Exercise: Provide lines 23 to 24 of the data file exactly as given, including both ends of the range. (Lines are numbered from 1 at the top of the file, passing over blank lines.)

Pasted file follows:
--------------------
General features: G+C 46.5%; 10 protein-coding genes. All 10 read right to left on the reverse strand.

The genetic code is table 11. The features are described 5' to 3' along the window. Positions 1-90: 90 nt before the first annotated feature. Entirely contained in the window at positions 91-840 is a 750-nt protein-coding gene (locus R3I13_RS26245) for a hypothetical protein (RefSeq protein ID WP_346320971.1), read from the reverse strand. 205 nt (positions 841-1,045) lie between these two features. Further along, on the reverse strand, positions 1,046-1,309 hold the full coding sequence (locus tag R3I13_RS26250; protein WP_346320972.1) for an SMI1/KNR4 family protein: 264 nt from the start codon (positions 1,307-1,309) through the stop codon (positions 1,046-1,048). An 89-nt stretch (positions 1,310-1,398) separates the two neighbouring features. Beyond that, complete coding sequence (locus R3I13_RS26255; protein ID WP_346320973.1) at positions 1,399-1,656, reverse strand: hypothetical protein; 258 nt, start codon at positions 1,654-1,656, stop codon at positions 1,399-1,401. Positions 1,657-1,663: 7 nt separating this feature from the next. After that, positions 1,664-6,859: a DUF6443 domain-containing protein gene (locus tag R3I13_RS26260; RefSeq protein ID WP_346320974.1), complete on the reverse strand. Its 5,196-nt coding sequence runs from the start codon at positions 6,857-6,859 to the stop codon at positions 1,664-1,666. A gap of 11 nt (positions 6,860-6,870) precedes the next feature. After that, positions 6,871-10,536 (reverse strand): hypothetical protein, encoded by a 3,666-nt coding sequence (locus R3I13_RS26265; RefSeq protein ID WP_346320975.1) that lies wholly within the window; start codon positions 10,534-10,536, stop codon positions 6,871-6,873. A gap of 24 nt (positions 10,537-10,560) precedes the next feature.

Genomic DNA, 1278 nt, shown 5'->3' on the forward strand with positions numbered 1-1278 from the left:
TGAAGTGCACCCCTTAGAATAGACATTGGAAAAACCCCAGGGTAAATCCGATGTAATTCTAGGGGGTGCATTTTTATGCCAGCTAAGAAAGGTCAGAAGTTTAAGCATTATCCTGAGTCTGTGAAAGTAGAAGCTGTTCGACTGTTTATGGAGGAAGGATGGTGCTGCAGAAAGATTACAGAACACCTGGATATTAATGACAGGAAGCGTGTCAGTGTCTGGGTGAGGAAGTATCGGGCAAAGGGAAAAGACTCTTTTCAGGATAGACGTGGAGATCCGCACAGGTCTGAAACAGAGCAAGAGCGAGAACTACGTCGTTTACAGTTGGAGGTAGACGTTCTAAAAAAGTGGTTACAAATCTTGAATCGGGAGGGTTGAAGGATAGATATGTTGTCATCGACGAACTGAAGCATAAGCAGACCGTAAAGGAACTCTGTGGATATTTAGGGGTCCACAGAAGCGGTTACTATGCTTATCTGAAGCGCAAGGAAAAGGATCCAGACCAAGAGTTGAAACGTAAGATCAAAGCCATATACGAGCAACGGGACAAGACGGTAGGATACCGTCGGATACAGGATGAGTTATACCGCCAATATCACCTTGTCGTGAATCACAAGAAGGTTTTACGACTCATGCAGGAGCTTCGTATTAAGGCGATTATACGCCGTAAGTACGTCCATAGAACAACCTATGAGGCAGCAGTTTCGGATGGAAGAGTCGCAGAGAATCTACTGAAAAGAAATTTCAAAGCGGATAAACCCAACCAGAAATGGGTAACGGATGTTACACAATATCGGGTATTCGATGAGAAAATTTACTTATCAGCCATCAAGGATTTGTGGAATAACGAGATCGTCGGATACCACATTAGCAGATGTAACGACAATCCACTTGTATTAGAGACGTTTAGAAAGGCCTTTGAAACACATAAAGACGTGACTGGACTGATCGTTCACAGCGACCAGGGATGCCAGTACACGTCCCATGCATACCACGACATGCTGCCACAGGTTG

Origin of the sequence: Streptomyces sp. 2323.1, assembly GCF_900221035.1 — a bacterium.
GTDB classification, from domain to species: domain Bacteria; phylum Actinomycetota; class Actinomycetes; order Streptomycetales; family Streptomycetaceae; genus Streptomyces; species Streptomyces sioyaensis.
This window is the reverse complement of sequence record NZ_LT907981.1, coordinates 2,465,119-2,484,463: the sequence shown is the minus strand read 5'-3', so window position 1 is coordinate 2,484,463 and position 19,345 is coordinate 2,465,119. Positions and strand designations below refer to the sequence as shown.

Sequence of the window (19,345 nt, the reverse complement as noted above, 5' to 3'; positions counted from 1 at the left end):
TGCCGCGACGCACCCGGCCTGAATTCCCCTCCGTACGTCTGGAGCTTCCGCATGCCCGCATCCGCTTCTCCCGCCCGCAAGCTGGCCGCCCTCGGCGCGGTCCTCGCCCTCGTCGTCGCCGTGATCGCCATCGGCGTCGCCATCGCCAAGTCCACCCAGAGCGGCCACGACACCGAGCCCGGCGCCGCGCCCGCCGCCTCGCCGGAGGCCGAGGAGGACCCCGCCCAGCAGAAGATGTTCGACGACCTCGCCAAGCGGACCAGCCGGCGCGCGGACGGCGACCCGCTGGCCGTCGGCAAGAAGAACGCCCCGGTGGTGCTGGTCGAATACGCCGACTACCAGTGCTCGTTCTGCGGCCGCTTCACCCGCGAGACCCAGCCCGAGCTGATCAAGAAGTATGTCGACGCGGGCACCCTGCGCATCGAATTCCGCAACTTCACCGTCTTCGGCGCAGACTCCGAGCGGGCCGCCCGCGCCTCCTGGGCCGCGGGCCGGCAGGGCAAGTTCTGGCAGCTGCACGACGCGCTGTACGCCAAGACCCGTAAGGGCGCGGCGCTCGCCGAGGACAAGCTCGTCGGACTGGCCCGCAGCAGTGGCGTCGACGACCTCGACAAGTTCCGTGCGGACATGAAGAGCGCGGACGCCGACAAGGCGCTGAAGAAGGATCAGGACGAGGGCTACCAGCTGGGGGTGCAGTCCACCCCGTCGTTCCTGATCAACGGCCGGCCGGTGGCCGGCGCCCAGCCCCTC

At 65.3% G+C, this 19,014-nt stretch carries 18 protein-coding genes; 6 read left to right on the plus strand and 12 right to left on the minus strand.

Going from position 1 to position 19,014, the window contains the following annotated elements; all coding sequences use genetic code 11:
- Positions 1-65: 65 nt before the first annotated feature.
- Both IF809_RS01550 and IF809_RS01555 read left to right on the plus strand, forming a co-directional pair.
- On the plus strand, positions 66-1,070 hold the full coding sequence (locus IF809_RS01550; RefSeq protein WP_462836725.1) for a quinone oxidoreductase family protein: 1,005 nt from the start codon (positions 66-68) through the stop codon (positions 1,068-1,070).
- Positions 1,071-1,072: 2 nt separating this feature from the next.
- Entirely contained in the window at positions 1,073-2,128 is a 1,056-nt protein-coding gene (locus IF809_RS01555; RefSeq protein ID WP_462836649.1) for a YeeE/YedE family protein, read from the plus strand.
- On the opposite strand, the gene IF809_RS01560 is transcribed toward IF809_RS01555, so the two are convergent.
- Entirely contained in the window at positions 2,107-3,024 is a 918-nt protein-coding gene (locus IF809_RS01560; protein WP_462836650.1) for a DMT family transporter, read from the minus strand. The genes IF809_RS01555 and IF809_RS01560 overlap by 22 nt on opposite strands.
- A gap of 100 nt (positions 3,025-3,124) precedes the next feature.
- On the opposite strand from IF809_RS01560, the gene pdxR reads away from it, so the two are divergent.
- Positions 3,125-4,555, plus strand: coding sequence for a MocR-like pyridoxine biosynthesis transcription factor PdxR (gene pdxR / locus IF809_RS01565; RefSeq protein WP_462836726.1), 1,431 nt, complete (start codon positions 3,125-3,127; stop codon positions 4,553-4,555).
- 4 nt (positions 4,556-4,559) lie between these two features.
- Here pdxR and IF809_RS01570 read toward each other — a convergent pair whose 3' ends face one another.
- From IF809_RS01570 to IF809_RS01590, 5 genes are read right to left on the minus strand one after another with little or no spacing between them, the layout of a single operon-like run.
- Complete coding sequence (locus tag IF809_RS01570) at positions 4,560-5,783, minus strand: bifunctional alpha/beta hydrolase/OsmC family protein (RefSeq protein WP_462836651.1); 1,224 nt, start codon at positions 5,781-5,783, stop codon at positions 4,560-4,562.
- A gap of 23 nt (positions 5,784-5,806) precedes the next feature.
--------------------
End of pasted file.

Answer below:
- Here pdxR and IF809_RS01570 read toward each other — a convergent pair whose 3' ends face one another.
- From IF809_RS01570 to IF809_RS01590, 5 genes are read right to left on the minus strand one after another with little or no spacing between them, the layout of a single operon-like run.